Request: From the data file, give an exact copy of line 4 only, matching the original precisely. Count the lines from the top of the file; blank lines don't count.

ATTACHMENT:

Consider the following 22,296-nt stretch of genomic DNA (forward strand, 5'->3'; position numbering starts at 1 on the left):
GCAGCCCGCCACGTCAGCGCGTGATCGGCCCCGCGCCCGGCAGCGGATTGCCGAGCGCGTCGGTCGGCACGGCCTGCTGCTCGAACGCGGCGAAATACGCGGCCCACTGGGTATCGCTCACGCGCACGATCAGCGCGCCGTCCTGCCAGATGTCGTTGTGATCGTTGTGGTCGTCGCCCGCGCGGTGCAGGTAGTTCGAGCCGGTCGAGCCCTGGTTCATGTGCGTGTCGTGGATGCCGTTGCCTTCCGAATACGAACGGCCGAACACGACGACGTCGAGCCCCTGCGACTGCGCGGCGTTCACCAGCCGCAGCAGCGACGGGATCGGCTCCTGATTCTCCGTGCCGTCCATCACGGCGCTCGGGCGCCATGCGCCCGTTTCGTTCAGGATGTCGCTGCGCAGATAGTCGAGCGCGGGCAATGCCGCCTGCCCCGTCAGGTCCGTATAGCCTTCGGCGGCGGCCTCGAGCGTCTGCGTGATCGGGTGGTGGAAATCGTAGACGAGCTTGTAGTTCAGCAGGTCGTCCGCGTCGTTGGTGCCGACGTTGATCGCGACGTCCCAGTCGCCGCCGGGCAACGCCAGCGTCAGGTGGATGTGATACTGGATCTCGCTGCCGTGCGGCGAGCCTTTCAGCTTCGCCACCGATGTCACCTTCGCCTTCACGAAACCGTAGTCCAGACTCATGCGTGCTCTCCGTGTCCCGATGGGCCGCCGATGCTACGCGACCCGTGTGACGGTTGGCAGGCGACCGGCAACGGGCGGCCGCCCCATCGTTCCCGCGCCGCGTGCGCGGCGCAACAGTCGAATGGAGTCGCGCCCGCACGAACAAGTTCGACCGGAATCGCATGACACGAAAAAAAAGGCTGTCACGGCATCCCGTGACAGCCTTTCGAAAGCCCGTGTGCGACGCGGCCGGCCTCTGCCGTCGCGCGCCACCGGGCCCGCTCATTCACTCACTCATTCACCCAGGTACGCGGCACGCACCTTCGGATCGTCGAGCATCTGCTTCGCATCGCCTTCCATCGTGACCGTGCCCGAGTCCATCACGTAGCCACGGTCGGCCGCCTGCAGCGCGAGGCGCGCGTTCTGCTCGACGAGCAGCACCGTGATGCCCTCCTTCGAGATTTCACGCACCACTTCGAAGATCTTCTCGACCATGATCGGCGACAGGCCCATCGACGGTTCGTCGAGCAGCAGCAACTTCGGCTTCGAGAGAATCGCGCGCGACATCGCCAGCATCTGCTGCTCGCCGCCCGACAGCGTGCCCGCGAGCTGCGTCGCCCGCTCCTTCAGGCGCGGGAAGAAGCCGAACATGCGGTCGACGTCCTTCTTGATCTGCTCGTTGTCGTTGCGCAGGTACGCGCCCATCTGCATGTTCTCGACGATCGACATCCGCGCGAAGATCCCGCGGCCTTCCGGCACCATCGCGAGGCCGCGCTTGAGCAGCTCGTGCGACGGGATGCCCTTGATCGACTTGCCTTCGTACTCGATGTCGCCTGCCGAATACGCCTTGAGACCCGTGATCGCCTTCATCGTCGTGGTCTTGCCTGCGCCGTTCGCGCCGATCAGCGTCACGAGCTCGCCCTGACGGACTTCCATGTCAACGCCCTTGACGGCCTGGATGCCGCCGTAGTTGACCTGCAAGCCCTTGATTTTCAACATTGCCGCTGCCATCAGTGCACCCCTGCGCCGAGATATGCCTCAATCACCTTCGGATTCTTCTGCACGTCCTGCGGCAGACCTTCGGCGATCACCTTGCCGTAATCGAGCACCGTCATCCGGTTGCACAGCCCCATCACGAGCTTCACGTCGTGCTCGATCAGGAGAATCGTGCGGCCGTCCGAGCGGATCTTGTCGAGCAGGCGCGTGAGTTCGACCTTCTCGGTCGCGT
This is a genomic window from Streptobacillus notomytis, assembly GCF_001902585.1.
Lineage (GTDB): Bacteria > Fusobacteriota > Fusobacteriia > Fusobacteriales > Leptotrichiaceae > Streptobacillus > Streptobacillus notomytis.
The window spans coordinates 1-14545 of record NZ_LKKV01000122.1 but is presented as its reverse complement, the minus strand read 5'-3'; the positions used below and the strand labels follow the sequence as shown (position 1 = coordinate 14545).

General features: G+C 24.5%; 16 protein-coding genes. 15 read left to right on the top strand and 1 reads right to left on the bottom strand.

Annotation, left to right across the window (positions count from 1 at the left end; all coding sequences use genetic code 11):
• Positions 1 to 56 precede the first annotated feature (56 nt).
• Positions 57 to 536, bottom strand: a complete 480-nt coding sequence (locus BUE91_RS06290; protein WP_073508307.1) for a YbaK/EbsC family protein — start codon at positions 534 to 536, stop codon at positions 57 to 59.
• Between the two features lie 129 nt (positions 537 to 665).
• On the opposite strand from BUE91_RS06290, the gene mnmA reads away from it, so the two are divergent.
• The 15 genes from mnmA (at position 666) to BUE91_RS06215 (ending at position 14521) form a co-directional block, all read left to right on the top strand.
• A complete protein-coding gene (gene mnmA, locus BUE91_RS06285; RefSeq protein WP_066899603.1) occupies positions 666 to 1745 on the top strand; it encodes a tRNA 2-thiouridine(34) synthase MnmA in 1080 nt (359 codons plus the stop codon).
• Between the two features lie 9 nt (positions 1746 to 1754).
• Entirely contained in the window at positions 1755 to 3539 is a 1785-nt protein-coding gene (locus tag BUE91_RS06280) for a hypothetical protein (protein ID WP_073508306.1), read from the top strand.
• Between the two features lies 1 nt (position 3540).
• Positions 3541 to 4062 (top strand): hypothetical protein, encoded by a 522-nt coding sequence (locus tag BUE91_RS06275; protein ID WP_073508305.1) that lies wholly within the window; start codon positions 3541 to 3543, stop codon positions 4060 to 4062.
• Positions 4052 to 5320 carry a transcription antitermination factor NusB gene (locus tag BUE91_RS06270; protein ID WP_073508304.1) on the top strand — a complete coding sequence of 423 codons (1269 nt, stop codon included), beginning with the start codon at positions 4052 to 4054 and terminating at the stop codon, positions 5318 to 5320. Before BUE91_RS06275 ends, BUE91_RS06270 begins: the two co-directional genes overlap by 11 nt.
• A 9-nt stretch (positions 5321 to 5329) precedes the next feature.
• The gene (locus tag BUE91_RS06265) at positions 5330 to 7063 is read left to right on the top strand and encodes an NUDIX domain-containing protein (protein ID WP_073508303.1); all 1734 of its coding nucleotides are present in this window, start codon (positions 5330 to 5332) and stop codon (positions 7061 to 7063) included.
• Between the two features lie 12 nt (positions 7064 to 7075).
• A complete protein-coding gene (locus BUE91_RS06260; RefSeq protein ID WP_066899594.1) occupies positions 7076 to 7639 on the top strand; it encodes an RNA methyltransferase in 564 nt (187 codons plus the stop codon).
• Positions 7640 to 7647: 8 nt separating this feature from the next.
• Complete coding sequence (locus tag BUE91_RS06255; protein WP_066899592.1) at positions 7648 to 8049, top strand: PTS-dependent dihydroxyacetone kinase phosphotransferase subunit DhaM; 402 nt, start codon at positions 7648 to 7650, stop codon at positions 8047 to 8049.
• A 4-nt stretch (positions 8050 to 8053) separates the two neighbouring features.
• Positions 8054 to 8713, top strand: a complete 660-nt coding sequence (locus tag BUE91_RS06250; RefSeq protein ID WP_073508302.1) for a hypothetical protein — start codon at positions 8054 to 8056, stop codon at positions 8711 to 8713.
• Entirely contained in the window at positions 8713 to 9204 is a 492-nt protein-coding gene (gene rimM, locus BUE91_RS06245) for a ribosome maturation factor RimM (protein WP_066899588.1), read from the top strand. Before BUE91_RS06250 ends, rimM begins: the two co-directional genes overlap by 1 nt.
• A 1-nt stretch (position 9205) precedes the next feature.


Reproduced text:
Lineage (GTDB): Bacteria > Fusobacteriota > Fusobacteriia > Fusobacteriales > Leptotrichiaceae > Streptobacillus > Streptobacillus notomytis.